21C , this year there will be new potatoes from the plot , fresh cherries,pavlova and mums plum pudding ! My parents have a winery so no doubt Dad will produce one of his favorite years or maybe we will try a new one.

    • Liz says:

      Ah the good old webber! How civilised to have parents with a winery – I should have hassled mine to plant grapes years ago….

  7. Sarah says:

    We’re not too traditional about Christmas dinner, but there will be parsnips from the garden and plenty of rosemary to flavour the roast potatoes.

    • Liz says:

      Do you know rosemary is the one herb I have to admit struggling with a bit – I’m just not convinced it enhances potatoes although I know a great many who disagree.

  8. Michelle says:

    We don’t really have many traditional Christmas foods in my family. We usually have cracked cold Dungeness crab for Christmas eve (but that’s not a fruit or vegetable). And we always found mandarin oranges in our stockings on Christmas morning. It is citrus season here now so I’ve always got some on hand – mandarins, oranges, grapefruit, pomelos and the everpresent Meyer lemons so citrus is a given but necessarily a tradition around the holidays.

    • Liz says:

      Ah so you’re the ones sending the citrus to the UK. I do like the idea of a Christmas crab though – I can definitely see that on the Christmas menu.

  9. Louise says:

    I am pretty unorthodox re Christmas fare. But seeing as the stone fruit is so good at that time of the year, its cherries, peaches, nectarines ( and if you can find a decent one – apricots!) and fresh berries for a Christmas pavlova for me.

  10. Nina says:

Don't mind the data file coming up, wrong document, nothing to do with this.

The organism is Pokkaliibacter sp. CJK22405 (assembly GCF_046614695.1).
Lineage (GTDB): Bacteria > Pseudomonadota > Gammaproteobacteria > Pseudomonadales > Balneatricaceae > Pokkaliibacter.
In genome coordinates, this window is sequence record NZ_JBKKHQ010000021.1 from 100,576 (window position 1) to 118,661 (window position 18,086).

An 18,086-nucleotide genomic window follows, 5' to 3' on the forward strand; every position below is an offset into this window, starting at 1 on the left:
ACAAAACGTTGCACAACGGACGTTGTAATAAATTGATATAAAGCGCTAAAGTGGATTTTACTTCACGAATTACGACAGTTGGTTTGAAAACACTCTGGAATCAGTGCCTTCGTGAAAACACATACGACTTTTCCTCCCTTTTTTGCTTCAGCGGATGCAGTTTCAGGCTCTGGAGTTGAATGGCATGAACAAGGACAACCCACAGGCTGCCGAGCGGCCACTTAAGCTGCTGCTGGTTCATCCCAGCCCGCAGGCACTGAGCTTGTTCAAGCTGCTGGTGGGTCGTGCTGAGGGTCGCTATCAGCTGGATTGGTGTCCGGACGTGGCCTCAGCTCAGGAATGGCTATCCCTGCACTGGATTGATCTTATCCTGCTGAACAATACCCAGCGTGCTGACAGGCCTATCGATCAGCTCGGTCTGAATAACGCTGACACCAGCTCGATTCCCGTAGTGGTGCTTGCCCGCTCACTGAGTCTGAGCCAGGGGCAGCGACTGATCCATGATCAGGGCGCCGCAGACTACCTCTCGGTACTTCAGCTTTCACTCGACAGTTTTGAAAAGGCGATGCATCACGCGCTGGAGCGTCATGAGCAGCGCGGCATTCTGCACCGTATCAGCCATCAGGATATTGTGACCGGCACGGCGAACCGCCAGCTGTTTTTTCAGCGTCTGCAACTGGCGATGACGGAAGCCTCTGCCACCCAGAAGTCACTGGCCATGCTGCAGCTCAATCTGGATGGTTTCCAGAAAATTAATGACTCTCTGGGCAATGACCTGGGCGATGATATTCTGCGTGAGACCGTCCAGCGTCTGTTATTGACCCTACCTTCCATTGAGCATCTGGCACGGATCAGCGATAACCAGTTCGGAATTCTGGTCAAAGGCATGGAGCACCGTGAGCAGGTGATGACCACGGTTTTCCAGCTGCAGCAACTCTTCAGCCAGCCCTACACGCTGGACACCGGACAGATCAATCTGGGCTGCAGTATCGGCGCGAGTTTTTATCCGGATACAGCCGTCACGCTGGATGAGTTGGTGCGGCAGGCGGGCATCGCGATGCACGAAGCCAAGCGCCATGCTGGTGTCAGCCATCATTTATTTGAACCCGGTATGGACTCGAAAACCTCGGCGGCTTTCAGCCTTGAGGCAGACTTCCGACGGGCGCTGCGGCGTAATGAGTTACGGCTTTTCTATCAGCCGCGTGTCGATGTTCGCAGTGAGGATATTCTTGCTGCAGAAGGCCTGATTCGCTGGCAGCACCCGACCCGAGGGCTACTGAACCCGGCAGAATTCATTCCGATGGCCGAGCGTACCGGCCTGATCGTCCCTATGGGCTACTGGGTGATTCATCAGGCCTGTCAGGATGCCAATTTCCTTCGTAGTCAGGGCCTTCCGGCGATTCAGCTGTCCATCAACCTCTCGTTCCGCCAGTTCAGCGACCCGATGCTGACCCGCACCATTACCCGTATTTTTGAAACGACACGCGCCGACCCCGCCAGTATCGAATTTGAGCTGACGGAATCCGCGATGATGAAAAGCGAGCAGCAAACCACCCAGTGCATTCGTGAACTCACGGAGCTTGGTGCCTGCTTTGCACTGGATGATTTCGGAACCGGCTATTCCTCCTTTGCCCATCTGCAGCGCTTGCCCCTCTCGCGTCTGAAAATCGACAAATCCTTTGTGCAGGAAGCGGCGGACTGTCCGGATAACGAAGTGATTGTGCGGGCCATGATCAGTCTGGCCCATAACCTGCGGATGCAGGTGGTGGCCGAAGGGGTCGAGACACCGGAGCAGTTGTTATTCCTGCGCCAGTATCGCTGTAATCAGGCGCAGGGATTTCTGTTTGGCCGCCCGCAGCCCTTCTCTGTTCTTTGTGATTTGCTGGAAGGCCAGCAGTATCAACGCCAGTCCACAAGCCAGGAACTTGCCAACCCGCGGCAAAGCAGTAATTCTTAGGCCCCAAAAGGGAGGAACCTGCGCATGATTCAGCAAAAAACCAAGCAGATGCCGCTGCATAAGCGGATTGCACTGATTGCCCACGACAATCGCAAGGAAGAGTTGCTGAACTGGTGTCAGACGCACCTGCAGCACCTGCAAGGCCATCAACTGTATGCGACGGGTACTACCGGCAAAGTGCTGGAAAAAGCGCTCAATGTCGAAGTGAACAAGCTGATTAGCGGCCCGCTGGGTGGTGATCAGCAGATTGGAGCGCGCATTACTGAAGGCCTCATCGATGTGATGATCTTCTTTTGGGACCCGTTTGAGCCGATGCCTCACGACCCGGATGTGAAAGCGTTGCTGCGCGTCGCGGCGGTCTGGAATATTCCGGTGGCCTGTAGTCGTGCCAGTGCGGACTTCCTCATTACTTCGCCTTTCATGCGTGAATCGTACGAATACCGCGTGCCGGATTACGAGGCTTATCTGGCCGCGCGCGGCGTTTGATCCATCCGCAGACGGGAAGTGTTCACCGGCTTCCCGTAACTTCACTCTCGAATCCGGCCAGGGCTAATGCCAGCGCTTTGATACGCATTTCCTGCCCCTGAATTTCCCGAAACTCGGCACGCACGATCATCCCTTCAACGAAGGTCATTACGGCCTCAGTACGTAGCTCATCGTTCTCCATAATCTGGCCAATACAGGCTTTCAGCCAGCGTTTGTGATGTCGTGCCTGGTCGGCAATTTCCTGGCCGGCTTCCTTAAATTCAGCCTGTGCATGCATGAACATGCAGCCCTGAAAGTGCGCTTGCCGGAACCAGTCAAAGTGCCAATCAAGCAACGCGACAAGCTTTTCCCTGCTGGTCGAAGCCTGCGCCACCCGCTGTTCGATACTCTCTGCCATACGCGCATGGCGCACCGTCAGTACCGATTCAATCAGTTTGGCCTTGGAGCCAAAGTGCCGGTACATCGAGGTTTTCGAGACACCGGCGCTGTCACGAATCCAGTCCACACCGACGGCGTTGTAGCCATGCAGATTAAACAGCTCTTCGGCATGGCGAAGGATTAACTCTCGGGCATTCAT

I actually can’t think of any traditional fare that we had when I was growning up. Coming from German stock, we celebrated on Christmas Eve and there wasn’t a traditional dinner though it was always a bit up-market from the rest of the week.

    These days, I have a very small family and out of the six of us who live close enough to get together, four are vegetarian/vegan. I made a stuffed tofu ‘turkey’ one year. That was a challenge! And quite tasty, surprisingly.

    So ANY vegies are on the menu – and lots of them!

  11. I love the idea of seven vegetables with your roast, reminds me of the Italian Feast of the Seven Fishes for Christmas Eve, something I’ve always wanted to do. Christmas Eve in New England is similarly based on seafood — a simple oyster stew or lobster chowder based on a milky broth, and served with oyster or Pilot crackers. Otherwise, unlike Thanksgiving, it seems Christmas is when one’s ethnic background really gets expressed at table.

  12. That is quite a list, Liz. I would definitely love to be at that table. I just told my husband that I want to celebrate Christmas in Australia, with strawberries… 🙂
    Love parsley too, this is one of the only two herbs I still have on my balcony (another one is lovage).

  13. Jody says:

    Now that’s a Christmas dinner! We had 7 seas seafood soup on Christmas and scallops and shrimp the next day. Go figure!